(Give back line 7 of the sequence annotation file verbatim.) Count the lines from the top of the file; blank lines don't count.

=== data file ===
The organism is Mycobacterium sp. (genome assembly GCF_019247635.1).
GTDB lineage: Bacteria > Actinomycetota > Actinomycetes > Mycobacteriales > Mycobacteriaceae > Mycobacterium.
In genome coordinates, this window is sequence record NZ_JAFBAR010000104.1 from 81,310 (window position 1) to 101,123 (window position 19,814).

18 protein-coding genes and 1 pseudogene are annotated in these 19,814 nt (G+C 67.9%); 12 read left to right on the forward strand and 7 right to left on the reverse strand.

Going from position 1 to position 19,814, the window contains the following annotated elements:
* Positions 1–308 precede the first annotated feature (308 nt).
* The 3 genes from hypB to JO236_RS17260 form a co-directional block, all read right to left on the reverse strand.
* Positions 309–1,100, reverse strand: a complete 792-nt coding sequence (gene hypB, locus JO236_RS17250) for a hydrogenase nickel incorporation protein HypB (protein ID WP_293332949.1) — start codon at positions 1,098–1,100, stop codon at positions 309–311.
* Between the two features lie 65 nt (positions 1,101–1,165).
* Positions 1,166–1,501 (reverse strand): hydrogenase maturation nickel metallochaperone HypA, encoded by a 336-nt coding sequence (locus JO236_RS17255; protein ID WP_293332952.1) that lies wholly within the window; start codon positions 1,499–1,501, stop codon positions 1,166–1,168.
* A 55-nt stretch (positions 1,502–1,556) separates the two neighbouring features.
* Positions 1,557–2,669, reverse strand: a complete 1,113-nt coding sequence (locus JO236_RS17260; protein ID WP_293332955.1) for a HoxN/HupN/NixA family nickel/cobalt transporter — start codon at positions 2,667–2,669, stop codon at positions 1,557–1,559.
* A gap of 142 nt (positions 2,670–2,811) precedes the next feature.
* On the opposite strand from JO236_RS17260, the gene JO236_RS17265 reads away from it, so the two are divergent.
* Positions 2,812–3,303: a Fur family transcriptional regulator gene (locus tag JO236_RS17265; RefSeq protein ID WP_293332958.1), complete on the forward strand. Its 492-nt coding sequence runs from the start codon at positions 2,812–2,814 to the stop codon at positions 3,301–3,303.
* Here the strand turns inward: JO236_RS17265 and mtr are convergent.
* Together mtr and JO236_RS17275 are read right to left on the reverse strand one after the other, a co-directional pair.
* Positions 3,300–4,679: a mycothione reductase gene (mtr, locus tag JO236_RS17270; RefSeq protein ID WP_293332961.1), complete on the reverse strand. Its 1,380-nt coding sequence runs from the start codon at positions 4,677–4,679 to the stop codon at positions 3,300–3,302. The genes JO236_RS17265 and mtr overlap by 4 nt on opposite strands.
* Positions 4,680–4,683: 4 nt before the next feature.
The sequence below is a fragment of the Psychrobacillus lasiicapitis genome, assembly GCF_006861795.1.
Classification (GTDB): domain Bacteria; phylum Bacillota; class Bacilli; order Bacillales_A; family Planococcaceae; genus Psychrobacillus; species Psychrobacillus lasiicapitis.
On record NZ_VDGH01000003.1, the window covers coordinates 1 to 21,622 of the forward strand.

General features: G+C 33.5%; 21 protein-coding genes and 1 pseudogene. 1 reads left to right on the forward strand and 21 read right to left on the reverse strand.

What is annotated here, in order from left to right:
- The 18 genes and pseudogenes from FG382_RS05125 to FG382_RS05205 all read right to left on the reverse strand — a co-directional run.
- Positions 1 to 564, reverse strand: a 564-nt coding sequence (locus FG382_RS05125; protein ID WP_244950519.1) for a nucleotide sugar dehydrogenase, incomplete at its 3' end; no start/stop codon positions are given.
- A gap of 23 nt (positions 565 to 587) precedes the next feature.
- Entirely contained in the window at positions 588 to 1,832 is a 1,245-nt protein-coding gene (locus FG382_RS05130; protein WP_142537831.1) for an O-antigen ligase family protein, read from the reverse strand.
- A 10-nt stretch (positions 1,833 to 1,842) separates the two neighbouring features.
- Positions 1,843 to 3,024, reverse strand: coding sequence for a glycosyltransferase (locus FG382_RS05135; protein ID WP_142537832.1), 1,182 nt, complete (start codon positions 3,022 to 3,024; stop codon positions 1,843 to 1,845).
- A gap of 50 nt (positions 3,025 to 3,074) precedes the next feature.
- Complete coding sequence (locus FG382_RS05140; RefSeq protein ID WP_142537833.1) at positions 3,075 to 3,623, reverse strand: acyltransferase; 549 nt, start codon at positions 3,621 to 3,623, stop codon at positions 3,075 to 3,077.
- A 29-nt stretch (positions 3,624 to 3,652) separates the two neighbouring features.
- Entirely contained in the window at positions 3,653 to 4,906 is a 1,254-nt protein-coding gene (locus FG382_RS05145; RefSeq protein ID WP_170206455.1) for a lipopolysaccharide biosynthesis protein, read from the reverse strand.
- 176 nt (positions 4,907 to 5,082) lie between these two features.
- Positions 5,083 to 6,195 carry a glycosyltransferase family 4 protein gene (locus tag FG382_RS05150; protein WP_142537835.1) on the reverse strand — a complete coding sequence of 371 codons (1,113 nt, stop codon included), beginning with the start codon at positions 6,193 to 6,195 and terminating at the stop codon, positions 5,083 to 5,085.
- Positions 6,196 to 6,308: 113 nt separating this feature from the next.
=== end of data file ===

* The 3 genes from hypB to JO236_RS17260 form a co-directional block, all read right to left on the reverse strand.